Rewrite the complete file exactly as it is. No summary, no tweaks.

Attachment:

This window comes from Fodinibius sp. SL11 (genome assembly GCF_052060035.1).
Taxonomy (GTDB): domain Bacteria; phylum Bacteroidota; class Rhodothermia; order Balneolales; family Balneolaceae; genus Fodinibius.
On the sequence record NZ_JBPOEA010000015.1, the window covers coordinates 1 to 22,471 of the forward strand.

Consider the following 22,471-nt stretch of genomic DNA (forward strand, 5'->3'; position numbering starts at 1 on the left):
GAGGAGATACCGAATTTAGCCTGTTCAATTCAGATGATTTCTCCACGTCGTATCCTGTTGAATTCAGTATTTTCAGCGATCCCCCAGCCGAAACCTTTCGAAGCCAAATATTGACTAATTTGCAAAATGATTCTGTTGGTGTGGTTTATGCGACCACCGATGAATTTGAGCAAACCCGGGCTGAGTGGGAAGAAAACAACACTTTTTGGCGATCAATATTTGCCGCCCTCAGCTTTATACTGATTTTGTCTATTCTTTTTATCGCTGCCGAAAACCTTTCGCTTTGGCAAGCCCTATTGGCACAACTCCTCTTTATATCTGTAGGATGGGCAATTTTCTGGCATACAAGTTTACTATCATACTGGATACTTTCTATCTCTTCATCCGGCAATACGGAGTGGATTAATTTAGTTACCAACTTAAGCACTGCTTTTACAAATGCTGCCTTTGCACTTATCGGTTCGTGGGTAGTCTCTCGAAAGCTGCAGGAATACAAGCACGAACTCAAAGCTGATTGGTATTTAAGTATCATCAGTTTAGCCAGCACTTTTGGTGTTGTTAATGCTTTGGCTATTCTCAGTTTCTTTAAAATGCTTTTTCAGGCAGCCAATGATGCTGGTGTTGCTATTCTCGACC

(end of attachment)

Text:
This window comes from Fodinibius sp. SL11 (genome assembly GCF_052060035.1).
Taxonomy (GTDB): domain Bacteria; phylum Bacteroidota; class Rhodothermia; order Balneolales; family Balneolaceae; genus Fodinibius.
On the sequence record NZ_JBPOEA010000015.1, the window covers coordinates 1 to 22,471 of the forward strand.

Consider the following 22,471-nt stretch of genomic DNA (forward strand, 5'->3'; position numbering starts at 1 on the left):
GAGGAGATACCGAATTTAGCCTGTTCAATTCAGATGATTTCTCCACGTCGTATCCTGTTGAATTCAGTATTTTCAGCGATCCCCCAGCCGAAACCTTTCGAAGCCAAATATTGACTAATTTGCAAAATGATTCTGTTGGTGTGGTTTATGCGACCACCGATGAATTTGAGCAAACCCGGGCTGAGTGGGAAGAAAACAACACTTTTTGGCGATCAATATTTGCCGCCCTCAGCTTTATACTGATTTTGTCTATTCTTTTTATCGCTGCCGAAAACCTTTCGCTTTGGCAAGCCCTATTGGCACAACTCCTCTTTATATCTGTAGGATGGGCAATTTTCTGGCATACAAGTTTACTATCATACTGGATACTTTCTATCTCTTCATCCGGCAATACGGAGTGGATTAATTTAGTTACCAACTTAAGCACTGCTTTTACAAATGCTGCCTTTGCACTTATCGGTTCGTGGGTAGTCTCTCGAAAGCTGCAGGAATACAAGCACGAACTCAAAGCTGATTGGTATTTAAGTATCATCAGTTTAGCCAGCACTTTTGGTGTTGTTAATGCTTTGGCTATTCTCAGTTTCTTTAAAATGCTTTTTCAGGCAGCCAATGATGCTGGTGTTGCTATTCTCGACC